Minorities Given Preferential Access to Cannabis Business Licenses Under D.C. Law
Originally published on Slaw by litigator Matt Maurer.
The Council of the District of Columbia has passed a law which gives minority-owned companies preferential access to cannabis business licenses.
The emergency legislation modifies a section of the Legalization of Marijuana for Medical Treatment Initiative of 1999 to provide that:
“a certified business enterprise (as defined in the Small, Local, and Disadvantaged Business Enterprise and Development and Assistance Act of 2005) shall be awarded a preference equal to 20 points or 7.5 percent of the available points, whichever is more.”
The law was sponsored by council member Robert White who said the law is necessary in order to help minorities and small business entrepreneurs overcome economic disadvantages and allow them to participate in the high-growth industry.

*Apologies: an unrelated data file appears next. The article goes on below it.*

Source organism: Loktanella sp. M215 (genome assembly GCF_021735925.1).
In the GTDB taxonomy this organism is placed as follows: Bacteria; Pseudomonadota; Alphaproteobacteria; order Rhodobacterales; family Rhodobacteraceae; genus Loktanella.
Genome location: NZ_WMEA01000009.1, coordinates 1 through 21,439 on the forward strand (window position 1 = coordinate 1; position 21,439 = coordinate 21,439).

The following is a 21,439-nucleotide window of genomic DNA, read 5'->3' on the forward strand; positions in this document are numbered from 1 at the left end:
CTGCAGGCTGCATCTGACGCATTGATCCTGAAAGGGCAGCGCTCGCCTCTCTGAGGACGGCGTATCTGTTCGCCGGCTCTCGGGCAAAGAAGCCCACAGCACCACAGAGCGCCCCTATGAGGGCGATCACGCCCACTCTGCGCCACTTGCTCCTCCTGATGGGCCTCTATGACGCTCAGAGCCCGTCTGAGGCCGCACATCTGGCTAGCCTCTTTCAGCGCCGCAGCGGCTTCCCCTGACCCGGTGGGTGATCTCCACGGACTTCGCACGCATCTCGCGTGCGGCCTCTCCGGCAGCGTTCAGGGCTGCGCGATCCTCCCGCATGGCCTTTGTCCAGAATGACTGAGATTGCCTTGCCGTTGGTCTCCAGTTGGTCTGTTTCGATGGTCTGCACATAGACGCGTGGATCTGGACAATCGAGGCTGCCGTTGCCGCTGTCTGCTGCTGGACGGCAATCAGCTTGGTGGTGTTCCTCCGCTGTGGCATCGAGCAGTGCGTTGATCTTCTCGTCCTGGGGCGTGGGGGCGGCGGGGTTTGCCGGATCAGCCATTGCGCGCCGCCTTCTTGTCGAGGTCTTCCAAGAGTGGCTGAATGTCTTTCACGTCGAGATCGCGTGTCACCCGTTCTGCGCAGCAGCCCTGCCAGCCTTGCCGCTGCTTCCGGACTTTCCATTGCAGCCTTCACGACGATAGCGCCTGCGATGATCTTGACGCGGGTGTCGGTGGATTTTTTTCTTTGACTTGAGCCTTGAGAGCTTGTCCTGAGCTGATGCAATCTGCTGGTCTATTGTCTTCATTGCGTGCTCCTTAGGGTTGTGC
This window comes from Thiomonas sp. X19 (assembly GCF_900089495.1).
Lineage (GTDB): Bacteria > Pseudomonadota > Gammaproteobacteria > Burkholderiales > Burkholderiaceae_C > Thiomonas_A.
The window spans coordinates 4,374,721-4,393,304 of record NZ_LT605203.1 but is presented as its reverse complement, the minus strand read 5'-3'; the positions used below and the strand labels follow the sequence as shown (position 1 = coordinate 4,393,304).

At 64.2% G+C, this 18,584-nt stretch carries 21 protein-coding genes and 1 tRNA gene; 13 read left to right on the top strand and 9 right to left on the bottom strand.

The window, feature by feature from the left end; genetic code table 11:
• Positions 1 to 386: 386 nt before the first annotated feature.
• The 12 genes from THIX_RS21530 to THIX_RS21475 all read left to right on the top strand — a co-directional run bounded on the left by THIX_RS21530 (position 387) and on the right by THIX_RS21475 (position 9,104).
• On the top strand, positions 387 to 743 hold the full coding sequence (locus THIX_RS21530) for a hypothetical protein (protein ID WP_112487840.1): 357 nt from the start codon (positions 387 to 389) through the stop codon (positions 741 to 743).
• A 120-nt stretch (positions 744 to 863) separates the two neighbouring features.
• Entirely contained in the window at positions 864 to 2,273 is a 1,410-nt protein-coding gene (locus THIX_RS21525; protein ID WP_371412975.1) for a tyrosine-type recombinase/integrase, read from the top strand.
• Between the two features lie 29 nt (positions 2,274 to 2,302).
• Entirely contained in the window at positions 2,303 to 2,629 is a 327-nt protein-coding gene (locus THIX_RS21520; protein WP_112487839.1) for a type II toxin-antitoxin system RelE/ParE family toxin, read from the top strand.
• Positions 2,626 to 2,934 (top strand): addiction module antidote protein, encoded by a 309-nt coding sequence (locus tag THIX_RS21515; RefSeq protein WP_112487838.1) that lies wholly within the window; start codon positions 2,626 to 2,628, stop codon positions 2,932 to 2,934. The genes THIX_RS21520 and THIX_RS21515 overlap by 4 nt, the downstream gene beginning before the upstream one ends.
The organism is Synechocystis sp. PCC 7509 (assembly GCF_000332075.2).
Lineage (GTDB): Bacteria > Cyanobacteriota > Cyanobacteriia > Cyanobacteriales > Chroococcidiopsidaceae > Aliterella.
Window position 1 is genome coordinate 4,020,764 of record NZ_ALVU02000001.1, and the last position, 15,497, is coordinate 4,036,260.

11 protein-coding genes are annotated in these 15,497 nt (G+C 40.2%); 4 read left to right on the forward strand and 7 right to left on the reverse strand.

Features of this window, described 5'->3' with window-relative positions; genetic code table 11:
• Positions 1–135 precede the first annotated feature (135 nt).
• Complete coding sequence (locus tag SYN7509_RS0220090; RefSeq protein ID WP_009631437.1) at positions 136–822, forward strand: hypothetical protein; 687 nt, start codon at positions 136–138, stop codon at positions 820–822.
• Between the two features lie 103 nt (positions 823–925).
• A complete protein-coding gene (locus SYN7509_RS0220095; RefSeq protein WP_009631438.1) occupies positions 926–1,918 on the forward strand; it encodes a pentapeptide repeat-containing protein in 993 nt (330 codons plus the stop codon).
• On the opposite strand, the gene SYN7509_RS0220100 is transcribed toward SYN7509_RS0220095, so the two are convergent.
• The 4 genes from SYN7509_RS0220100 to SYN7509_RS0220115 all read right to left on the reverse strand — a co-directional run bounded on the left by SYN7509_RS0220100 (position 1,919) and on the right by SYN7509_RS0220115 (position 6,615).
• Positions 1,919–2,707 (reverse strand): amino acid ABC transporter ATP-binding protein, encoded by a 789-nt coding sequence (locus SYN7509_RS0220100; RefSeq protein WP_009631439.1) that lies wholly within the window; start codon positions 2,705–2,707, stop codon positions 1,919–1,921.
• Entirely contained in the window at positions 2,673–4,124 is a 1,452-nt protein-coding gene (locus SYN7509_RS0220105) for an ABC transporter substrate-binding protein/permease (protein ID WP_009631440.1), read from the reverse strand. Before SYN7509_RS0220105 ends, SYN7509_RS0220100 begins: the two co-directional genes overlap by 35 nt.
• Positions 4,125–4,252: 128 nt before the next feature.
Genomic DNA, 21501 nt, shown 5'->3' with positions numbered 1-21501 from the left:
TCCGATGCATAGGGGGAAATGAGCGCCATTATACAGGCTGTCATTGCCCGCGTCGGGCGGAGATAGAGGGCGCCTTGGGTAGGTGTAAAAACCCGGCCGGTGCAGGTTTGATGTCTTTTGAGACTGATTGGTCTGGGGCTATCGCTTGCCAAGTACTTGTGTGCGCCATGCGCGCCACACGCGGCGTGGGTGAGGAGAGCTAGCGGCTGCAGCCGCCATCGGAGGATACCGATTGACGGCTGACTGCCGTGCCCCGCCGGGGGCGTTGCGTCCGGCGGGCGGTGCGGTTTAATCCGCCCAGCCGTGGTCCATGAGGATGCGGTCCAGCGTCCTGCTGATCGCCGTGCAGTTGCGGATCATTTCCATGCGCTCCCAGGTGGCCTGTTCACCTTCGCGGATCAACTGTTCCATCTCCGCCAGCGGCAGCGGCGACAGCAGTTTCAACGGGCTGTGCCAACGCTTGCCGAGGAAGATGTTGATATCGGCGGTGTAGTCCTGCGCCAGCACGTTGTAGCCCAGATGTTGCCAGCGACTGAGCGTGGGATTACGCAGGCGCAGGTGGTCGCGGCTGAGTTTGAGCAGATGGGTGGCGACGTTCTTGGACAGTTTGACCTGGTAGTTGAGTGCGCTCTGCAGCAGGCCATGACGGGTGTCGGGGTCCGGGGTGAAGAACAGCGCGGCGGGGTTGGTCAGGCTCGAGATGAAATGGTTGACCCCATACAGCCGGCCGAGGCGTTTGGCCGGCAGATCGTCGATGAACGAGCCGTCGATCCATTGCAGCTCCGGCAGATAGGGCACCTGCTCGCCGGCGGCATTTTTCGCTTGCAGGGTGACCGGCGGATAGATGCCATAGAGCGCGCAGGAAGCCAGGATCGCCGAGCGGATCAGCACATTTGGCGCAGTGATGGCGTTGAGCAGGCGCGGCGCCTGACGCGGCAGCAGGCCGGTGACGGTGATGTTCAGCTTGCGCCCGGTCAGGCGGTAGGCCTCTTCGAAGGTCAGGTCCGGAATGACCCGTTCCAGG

Since the law is classified as emergency legislation it can only remain in effect for up to 90 days, however a permanent bill has been introduced and it is expected that the effect of the law will be fully implemented prior to the expiration of the emergency legislation.
The passing of the law comes at a time when D.C. is preparing to issue business permits to open medical cannabis dispensaries in the neighbourhoods east of the Anacostia River, which have an overwhelmingly African-American population.
With many calling for aboriginal participation in the cannabis industry in Canada, one can wonder whether some sort of similar legislation may be enacted at the federal or provincial level in the future.